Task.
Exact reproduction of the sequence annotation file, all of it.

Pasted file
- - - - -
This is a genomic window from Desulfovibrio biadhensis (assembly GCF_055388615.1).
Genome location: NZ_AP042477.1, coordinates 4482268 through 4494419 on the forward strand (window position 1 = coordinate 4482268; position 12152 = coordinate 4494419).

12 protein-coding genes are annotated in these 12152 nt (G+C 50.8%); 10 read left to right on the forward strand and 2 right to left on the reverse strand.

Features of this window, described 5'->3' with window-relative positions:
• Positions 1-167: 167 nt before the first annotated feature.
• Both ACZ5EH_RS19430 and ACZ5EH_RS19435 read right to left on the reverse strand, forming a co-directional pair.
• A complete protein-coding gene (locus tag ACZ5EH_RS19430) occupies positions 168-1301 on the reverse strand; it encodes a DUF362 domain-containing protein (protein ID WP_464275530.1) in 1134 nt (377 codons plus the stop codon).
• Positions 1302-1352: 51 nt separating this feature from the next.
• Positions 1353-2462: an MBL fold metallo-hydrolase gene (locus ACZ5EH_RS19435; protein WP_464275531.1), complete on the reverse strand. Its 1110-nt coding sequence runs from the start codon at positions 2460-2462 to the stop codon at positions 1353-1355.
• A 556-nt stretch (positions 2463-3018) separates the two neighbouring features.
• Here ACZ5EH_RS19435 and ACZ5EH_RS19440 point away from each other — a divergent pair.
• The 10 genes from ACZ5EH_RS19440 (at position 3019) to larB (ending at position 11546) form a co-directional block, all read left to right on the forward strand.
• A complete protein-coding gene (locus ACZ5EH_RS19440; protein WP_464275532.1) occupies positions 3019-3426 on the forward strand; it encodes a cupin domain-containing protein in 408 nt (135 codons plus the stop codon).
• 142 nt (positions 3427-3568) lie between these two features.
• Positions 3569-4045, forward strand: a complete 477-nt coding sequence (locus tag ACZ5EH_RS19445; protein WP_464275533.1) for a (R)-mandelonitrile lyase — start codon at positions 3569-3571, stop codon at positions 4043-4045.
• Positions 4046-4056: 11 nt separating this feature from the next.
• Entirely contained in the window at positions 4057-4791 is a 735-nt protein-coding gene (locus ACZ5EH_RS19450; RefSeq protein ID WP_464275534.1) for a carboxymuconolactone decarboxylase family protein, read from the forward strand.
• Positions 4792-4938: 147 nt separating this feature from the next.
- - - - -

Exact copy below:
This is a genomic window from Desulfovibrio biadhensis (assembly GCF_055388615.1).
Genome location: NZ_AP042477.1, coordinates 4482268 through 4494419 on the forward strand (window position 1 = coordinate 4482268; position 12152 = coordinate 4494419).

12 protein-coding genes are annotated in these 12152 nt (G+C 50.8%); 10 read left to right on the forward strand and 2 right to left on the reverse strand.

Features of this window, described 5'->3' with window-relative positions:
• Positions 1-167: 167 nt before the first annotated feature.
• Both ACZ5EH_RS19430 and ACZ5EH_RS19435 read right to left on the reverse strand, forming a co-directional pair.
• A complete protein-coding gene (locus tag ACZ5EH_RS19430) occupies positions 168-1301 on the reverse strand; it encodes a DUF362 domain-containing protein (protein ID WP_464275530.1) in 1134 nt (377 codons plus the stop codon).
• Positions 1302-1352: 51 nt separating this feature from the next.
• Positions 1353-2462: an MBL fold metallo-hydrolase gene (locus ACZ5EH_RS19435; protein WP_464275531.1), complete on the reverse strand. Its 1110-nt coding sequence runs from the start codon at positions 2460-2462 to the stop codon at positions 1353-1355.
• A 556-nt stretch (positions 2463-3018) separates the two neighbouring features.
• Here ACZ5EH_RS19435 and ACZ5EH_RS19440 point away from each other — a divergent pair.
• The 10 genes from ACZ5EH_RS19440 (at position 3019) to larB (ending at position 11546) form a co-directional block, all read left to right on the forward strand.
• A complete protein-coding gene (locus ACZ5EH_RS19440; protein WP_464275532.1) occupies positions 3019-3426 on the forward strand; it encodes a cupin domain-containing protein in 408 nt (135 codons plus the stop codon).
• 142 nt (positions 3427-3568) lie between these two features.
• Positions 3569-4045, forward strand: a complete 477-nt coding sequence (locus tag ACZ5EH_RS19445; protein WP_464275533.1) for a (R)-mandelonitrile lyase — start codon at positions 3569-3571, stop codon at positions 4043-4045.
• Positions 4046-4056: 11 nt separating this feature from the next.
• Entirely contained in the window at positions 4057-4791 is a 735-nt protein-coding gene (locus ACZ5EH_RS19450; RefSeq protein ID WP_464275534.1) for a carboxymuconolactone decarboxylase family protein, read from the forward strand.
• Positions 4792-4938: 147 nt separating this feature from the next.